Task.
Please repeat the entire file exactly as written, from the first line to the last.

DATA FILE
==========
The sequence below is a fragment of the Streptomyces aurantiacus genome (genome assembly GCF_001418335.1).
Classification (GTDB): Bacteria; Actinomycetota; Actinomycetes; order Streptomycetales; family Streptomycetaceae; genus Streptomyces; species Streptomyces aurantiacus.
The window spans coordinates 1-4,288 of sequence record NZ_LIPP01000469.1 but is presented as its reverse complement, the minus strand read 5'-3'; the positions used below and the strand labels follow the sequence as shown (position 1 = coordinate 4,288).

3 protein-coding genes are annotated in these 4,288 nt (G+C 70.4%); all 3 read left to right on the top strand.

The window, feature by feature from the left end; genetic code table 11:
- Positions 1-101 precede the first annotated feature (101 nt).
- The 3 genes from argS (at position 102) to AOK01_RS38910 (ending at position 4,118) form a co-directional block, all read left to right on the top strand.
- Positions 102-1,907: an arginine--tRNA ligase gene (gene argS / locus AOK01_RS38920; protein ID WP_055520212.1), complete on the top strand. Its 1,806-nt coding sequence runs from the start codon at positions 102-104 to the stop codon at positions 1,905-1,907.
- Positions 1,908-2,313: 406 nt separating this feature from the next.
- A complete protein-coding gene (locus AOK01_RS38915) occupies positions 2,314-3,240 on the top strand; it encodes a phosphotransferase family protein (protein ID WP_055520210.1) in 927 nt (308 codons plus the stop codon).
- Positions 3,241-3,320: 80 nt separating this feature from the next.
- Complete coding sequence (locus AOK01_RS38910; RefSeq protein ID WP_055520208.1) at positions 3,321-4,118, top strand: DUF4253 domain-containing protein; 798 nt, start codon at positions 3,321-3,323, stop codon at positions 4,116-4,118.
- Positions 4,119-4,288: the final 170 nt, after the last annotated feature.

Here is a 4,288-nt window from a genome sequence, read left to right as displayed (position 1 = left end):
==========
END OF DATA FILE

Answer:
The sequence below is a fragment of the Streptomyces aurantiacus genome (genome assembly GCF_001418335.1).
Classification (GTDB): Bacteria; Actinomycetota; Actinomycetes; order Streptomycetales; family Streptomycetaceae; genus Streptomyces; species Streptomyces aurantiacus.
The window spans coordinates 1-4,288 of sequence record NZ_LIPP01000469.1 but is presented as its reverse complement, the minus strand read 5'-3'; the positions used below and the strand labels follow the sequence as shown (position 1 = coordinate 4,288).

3 protein-coding genes are annotated in these 4,288 nt (G+C 70.4%); all 3 read left to right on the top strand.

The window, feature by feature from the left end; genetic code table 11:
- Positions 1-101 precede the first annotated feature (101 nt).
- The 3 genes from argS (at position 102) to AOK01_RS38910 (ending at position 4,118) form a co-directional block, all read left to right on the top strand.
- Positions 102-1,907: an arginine--tRNA ligase gene (gene argS / locus AOK01_RS38920; protein ID WP_055520212.1), complete on the top strand. Its 1,806-nt coding sequence runs from the start codon at positions 102-104 to the stop codon at positions 1,905-1,907.
- Positions 1,908-2,313: 406 nt separating this feature from the next.
- A complete protein-coding gene (locus AOK01_RS38915) occupies positions 2,314-3,240 on the top strand; it encodes a phosphotransferase family protein (protein ID WP_055520210.1) in 927 nt (308 codons plus the stop codon).
- Positions 3,241-3,320: 80 nt separating this feature from the next.
- Complete coding sequence (locus AOK01_RS38910; RefSeq protein ID WP_055520208.1) at positions 3,321-4,118, top strand: DUF4253 domain-containing protein; 798 nt, start codon at positions 3,321-3,323, stop codon at positions 4,116-4,118.
- Positions 4,119-4,288: the final 170 nt, after the last annotated feature.

Here is a 4,288-nt window from a genome sequence, read left to right as displayed (position 1 = left end):